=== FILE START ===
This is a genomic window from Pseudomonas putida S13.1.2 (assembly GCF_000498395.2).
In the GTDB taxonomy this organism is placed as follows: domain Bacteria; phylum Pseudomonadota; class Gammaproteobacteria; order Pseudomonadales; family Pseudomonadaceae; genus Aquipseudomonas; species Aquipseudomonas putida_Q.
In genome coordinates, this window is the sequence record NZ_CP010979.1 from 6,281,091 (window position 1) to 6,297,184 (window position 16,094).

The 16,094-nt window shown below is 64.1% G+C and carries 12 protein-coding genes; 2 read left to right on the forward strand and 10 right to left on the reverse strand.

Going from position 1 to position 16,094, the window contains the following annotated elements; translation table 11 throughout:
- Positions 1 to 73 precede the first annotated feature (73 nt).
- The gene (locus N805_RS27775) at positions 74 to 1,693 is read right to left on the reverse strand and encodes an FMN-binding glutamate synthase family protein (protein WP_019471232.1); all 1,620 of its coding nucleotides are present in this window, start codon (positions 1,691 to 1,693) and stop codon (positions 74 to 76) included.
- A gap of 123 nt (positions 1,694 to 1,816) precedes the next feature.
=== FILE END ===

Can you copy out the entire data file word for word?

This is a genomic window from Pseudomonas putida S13.1.2 (assembly GCF_000498395.2).
In the GTDB taxonomy this organism is placed as follows: domain Bacteria; phylum Pseudomonadota; class Gammaproteobacteria; order Pseudomonadales; family Pseudomonadaceae; genus Aquipseudomonas; species Aquipseudomonas putida_Q.
In genome coordinates, this window is the sequence record NZ_CP010979.1 from 6,281,091 (window position 1) to 6,297,184 (window position 16,094).

The 16,094-nt window shown below is 64.1% G+C and carries 12 protein-coding genes; 2 read left to right on the forward strand and 10 right to left on the reverse strand.

Going from position 1 to position 16,094, the window contains the following annotated elements; translation table 11 throughout:
- Positions 1 to 73 precede the first annotated feature (73 nt).
- The gene (locus N805_RS27775) at positions 74 to 1,693 is read right to left on the reverse strand and encodes an FMN-binding glutamate synthase family protein (protein WP_019471232.1); all 1,620 of its coding nucleotides are present in this window, start codon (positions 1,691 to 1,693) and stop codon (positions 74 to 76) included.
- A gap of 123 nt (positions 1,694 to 1,816) precedes the next feature.